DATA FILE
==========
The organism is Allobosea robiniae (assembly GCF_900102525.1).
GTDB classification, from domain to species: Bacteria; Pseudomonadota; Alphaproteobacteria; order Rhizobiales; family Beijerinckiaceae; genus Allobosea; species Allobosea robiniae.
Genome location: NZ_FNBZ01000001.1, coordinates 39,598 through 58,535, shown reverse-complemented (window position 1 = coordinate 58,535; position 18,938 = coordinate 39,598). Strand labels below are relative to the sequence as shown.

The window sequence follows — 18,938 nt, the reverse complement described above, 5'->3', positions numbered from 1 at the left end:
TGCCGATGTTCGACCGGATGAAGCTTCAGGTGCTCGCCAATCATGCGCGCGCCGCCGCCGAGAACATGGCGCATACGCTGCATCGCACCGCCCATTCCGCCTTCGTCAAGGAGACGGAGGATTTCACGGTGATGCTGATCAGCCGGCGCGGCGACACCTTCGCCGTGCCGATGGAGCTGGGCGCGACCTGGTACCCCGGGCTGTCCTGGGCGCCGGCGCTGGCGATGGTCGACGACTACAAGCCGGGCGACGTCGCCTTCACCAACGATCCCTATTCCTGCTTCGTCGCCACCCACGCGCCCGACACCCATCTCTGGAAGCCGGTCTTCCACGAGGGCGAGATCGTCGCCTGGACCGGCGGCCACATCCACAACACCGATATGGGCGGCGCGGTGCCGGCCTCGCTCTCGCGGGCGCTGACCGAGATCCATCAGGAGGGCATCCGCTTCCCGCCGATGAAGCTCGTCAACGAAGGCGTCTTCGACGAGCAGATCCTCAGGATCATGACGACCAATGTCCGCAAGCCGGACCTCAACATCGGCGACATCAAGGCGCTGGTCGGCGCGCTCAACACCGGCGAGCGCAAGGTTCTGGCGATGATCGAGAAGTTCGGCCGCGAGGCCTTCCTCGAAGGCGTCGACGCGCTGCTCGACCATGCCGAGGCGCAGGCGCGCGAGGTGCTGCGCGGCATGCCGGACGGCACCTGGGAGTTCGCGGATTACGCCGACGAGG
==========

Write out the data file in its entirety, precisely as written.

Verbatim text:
The organism is Allobosea robiniae (assembly GCF_900102525.1).
GTDB classification, from domain to species: Bacteria; Pseudomonadota; Alphaproteobacteria; order Rhizobiales; family Beijerinckiaceae; genus Allobosea; species Allobosea robiniae.
Genome location: NZ_FNBZ01000001.1, coordinates 39,598 through 58,535, shown reverse-complemented (window position 1 = coordinate 58,535; position 18,938 = coordinate 39,598). Strand labels below are relative to the sequence as shown.

The window sequence follows — 18,938 nt, the reverse complement described above, 5'->3', positions numbered from 1 at the left end:
TGCCGATGTTCGACCGGATGAAGCTTCAGGTGCTCGCCAATCATGCGCGCGCCGCCGCCGAGAACATGGCGCATACGCTGCATCGCACCGCCCATTCCGCCTTCGTCAAGGAGACGGAGGATTTCACGGTGATGCTGATCAGCCGGCGCGGCGACACCTTCGCCGTGCCGATGGAGCTGGGCGCGACCTGGTACCCCGGGCTGTCCTGGGCGCCGGCGCTGGCGATGGTCGACGACTACAAGCCGGGCGACGTCGCCTTCACCAACGATCCCTATTCCTGCTTCGTCGCCACCCACGCGCCCGACACCCATCTCTGGAAGCCGGTCTTCCACGAGGGCGAGATCGTCGCCTGGACCGGCGGCCACATCCACAACACCGATATGGGCGGCGCGGTGCCGGCCTCGCTCTCGCGGGCGCTGACCGAGATCCATCAGGAGGGCATCCGCTTCCCGCCGATGAAGCTCGTCAACGAAGGCGTCTTCGACGAGCAGATCCTCAGGATCATGACGACCAATGTCCGCAAGCCGGACCTCAACATCGGCGACATCAAGGCGCTGGTCGGCGCGCTCAACACCGGCGAGCGCAAGGTTCTGGCGATGATCGAGAAGTTCGGCCGCGAGGCCTTCCTCGAAGGCGTCGACGCGCTGCTCGACCATGCCGAGGCGCAGGCGCGCGAGGTGCTGCGCGGCATGCCGGACGGCACCTGGGAGTTCGCGGATTACGCCGACGAGG